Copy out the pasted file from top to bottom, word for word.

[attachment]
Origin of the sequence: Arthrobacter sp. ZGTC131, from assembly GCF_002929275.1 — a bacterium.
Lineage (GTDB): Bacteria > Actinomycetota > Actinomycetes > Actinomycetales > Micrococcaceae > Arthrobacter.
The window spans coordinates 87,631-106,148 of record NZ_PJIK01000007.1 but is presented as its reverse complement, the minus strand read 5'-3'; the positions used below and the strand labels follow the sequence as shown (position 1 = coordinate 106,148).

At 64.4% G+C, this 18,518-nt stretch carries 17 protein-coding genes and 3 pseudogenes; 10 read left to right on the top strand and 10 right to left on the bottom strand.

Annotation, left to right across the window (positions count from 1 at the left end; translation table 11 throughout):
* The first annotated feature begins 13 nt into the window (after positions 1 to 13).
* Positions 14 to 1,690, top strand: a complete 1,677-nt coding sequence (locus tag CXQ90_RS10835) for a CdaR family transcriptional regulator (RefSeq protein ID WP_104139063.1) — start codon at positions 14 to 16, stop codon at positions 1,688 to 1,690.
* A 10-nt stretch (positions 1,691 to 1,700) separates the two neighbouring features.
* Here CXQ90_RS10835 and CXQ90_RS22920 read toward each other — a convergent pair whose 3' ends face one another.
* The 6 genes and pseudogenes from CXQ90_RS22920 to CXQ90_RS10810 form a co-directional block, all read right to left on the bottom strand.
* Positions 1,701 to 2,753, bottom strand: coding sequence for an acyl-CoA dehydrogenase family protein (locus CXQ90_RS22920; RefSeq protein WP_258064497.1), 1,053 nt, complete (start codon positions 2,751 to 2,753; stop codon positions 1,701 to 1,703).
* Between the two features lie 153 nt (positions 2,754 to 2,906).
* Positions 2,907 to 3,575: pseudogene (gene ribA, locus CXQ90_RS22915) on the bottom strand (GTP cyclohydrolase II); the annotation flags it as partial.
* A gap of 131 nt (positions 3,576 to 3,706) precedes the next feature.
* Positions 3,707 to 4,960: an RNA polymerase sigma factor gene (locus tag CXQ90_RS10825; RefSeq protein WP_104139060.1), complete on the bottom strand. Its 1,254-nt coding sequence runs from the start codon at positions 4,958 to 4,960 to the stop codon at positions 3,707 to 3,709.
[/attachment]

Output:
Origin of the sequence: Arthrobacter sp. ZGTC131, from assembly GCF_002929275.1 — a bacterium.
Lineage (GTDB): Bacteria > Actinomycetota > Actinomycetes > Actinomycetales > Micrococcaceae > Arthrobacter.
The window spans coordinates 87,631-106,148 of record NZ_PJIK01000007.1 but is presented as its reverse complement, the minus strand read 5'-3'; the positions used below and the strand labels follow the sequence as shown (position 1 = coordinate 106,148).

At 64.4% G+C, this 18,518-nt stretch carries 17 protein-coding genes and 3 pseudogenes; 10 read left to right on the top strand and 10 right to left on the bottom strand.

Annotation, left to right across the window (positions count from 1 at the left end; translation table 11 throughout):
* The first annotated feature begins 13 nt into the window (after positions 1 to 13).
* Positions 14 to 1,690, top strand: a complete 1,677-nt coding sequence (locus tag CXQ90_RS10835) for a CdaR family transcriptional regulator (RefSeq protein ID WP_104139063.1) — start codon at positions 14 to 16, stop codon at positions 1,688 to 1,690.
* A 10-nt stretch (positions 1,691 to 1,700) separates the two neighbouring features.
* Here CXQ90_RS10835 and CXQ90_RS22920 read toward each other — a convergent pair whose 3' ends face one another.
* The 6 genes and pseudogenes from CXQ90_RS22920 to CXQ90_RS10810 form a co-directional block, all read right to left on the bottom strand.
* Positions 1,701 to 2,753, bottom strand: coding sequence for an acyl-CoA dehydrogenase family protein (locus CXQ90_RS22920; RefSeq protein WP_258064497.1), 1,053 nt, complete (start codon positions 2,751 to 2,753; stop codon positions 1,701 to 1,703).
* Between the two features lie 153 nt (positions 2,754 to 2,906).
* Positions 2,907 to 3,575: pseudogene (gene ribA, locus CXQ90_RS22915) on the bottom strand (GTP cyclohydrolase II); the annotation flags it as partial.
* A gap of 131 nt (positions 3,576 to 3,706) precedes the next feature.
* Positions 3,707 to 4,960: an RNA polymerase sigma factor gene (locus tag CXQ90_RS10825; RefSeq protein WP_104139060.1), complete on the bottom strand. Its 1,254-nt coding sequence runs from the start codon at positions 4,958 to 4,960 to the stop codon at positions 3,707 to 3,709.